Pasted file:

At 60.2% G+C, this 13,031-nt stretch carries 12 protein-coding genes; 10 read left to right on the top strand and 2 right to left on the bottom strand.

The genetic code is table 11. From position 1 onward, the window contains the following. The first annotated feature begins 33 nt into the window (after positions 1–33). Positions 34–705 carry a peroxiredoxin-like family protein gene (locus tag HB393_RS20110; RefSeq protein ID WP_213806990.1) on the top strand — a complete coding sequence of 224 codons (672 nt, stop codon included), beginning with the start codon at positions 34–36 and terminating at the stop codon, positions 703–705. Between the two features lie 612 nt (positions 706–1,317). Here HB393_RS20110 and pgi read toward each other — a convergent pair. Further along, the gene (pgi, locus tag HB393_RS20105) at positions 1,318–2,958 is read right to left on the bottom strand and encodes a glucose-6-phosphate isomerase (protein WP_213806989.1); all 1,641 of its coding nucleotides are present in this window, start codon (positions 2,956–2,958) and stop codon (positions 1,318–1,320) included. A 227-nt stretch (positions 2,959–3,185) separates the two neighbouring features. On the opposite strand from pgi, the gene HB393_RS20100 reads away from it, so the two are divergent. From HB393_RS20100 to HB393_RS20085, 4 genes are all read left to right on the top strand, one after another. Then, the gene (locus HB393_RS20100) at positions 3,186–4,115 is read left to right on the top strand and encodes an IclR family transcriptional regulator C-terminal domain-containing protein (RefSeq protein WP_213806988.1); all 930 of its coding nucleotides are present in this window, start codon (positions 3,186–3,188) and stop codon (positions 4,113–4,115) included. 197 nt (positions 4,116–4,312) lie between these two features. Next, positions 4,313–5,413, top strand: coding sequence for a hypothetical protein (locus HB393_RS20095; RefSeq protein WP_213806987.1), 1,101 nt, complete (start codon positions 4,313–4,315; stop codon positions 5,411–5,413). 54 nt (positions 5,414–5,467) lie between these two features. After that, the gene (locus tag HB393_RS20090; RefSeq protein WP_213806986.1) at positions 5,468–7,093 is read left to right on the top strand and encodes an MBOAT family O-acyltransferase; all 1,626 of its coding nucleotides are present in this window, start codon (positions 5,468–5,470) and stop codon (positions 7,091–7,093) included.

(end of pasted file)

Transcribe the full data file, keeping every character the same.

At 60.2% G+C, this 13,031-nt stretch carries 12 protein-coding genes; 10 read left to right on the top strand and 2 right to left on the bottom strand.

The genetic code is table 11. From position 1 onward, the window contains the following. The first annotated feature begins 33 nt into the window (after positions 1–33). Positions 34–705 carry a peroxiredoxin-like family protein gene (locus tag HB393_RS20110; RefSeq protein ID WP_213806990.1) on the top strand — a complete coding sequence of 224 codons (672 nt, stop codon included), beginning with the start codon at positions 34–36 and terminating at the stop codon, positions 703–705. Between the two features lie 612 nt (positions 706–1,317). Here HB393_RS20110 and pgi read toward each other — a convergent pair. Further along, the gene (pgi, locus tag HB393_RS20105) at positions 1,318–2,958 is read right to left on the bottom strand and encodes a glucose-6-phosphate isomerase (protein WP_213806989.1); all 1,641 of its coding nucleotides are present in this window, start codon (positions 2,956–2,958) and stop codon (positions 1,318–1,320) included. A 227-nt stretch (positions 2,959–3,185) separates the two neighbouring features. On the opposite strand from pgi, the gene HB393_RS20100 reads away from it, so the two are divergent. From HB393_RS20100 to HB393_RS20085, 4 genes are all read left to right on the top strand, one after another. Then, the gene (locus HB393_RS20100) at positions 3,186–4,115 is read left to right on the top strand and encodes an IclR family transcriptional regulator C-terminal domain-containing protein (RefSeq protein WP_213806988.1); all 930 of its coding nucleotides are present in this window, start codon (positions 3,186–3,188) and stop codon (positions 4,113–4,115) included. 197 nt (positions 4,116–4,312) lie between these two features. Next, positions 4,313–5,413, top strand: coding sequence for a hypothetical protein (locus HB393_RS20095; RefSeq protein WP_213806987.1), 1,101 nt, complete (start codon positions 4,313–4,315; stop codon positions 5,411–5,413). 54 nt (positions 5,414–5,467) lie between these two features. After that, the gene (locus tag HB393_RS20090; RefSeq protein WP_213806986.1) at positions 5,468–7,093 is read left to right on the top strand and encodes an MBOAT family O-acyltransferase; all 1,626 of its coding nucleotides are present in this window, start codon (positions 5,468–5,470) and stop codon (positions 7,091–7,093) included.